My wife and I are wondering if we may be partly responsible for increasing obesity – within the Dorset bird population.

A couple of months ago we installed a new feeding station for our feathered friends.

At the start there were just a couple of sparrows and the odd robin indulging in the food on offer.

We think, however, that the avian species share some kind of communications system.

For the number coming to eat daily has grown to about a dozen sparrows, a family of four chaffinches, two robins, a thrush, a pair of blackbirds and two pigeons.

Apart from eating us out of house and home and in danger of being grounded, as they are getting rather too plump to fly, we have to frequently clean out two large drinking bowls placed at the station.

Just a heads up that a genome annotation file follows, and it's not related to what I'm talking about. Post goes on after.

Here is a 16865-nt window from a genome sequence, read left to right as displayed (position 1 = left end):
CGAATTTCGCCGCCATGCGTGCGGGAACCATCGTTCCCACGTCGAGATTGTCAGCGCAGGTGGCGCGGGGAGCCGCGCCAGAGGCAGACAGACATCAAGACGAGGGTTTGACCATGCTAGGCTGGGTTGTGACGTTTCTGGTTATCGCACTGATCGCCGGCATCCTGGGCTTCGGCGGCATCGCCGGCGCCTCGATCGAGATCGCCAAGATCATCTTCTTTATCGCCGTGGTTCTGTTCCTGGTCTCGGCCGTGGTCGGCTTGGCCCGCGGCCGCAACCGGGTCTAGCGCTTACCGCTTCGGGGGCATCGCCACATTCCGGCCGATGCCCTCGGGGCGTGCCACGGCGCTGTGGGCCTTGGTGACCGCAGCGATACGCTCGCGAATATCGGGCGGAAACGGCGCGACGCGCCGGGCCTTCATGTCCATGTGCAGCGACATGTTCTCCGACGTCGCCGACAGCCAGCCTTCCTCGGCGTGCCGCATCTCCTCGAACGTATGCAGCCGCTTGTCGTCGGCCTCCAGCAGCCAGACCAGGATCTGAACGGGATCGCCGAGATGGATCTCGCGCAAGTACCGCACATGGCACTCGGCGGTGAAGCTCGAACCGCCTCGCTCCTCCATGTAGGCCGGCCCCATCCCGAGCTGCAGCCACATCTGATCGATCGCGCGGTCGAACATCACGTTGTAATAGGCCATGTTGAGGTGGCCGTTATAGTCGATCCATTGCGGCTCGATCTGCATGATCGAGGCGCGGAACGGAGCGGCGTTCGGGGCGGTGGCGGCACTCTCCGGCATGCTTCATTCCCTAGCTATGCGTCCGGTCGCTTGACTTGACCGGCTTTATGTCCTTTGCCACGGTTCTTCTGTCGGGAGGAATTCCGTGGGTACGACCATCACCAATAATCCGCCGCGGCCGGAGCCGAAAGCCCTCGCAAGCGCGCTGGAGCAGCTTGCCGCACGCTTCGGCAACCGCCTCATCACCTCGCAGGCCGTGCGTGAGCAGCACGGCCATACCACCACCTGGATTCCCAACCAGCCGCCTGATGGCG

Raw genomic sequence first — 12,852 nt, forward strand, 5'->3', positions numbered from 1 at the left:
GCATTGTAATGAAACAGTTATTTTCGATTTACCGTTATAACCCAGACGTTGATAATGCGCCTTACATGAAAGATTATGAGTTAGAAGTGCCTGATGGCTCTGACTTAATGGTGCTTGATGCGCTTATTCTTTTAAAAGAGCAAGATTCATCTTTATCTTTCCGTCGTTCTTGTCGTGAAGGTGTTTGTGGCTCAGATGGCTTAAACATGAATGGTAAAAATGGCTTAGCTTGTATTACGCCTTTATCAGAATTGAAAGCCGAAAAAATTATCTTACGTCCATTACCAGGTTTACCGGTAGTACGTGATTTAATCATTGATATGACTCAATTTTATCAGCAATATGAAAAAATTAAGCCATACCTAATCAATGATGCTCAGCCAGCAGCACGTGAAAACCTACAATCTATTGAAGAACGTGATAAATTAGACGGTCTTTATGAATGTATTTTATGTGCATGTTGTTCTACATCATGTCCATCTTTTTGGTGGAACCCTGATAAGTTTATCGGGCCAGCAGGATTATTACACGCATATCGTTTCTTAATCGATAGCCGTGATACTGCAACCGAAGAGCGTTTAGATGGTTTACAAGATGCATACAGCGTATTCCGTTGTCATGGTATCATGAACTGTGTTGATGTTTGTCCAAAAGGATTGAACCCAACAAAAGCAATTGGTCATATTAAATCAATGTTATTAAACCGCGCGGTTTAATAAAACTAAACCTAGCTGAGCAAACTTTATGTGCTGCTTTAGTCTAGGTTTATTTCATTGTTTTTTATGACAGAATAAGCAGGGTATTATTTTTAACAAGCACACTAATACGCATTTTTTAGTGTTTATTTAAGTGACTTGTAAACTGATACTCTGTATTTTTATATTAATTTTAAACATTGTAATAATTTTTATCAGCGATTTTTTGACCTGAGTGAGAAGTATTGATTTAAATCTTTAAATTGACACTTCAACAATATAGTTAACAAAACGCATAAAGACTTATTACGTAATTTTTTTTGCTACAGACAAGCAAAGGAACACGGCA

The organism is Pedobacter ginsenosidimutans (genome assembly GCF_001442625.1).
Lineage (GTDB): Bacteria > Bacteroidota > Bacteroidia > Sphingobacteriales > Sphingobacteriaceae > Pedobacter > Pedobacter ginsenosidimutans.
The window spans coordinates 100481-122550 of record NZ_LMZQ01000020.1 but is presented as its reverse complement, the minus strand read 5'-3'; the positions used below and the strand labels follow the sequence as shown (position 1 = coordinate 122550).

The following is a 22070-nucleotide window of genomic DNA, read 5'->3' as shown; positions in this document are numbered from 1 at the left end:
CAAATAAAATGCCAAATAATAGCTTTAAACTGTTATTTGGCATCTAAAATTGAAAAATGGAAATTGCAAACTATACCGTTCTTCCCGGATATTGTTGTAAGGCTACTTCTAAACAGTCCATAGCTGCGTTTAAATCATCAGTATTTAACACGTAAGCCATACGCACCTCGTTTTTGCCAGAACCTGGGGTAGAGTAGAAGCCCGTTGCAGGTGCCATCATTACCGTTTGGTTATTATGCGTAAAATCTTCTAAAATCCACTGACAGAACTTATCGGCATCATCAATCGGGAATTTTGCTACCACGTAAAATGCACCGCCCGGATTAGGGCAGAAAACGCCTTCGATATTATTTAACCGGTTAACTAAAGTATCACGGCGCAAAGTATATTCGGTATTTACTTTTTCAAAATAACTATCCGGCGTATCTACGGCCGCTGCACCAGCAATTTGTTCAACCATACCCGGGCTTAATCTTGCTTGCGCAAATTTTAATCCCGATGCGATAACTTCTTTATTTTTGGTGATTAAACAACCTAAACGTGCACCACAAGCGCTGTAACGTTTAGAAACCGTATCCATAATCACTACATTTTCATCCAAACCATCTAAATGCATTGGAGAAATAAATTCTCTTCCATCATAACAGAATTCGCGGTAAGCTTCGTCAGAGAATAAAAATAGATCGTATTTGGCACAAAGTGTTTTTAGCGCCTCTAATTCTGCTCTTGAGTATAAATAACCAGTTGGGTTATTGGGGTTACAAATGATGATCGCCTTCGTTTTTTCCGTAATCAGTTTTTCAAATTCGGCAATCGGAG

For many of them enjoy jumping into the bowls and involving themselves in a somewhat Roman-style orgy of bathing together.

We would be pleased if any Dorset Echo reader, who is an ornithologist, could advise us on a weight reduction scheme for these flying visitors who appear to have such voracious appetites.

Friends have told us the answer is not to stop the food supply as the birds would get out of the habit of calling and, as they have given us so much enjoyment during “stay at home” restrictions, we would greatly miss them.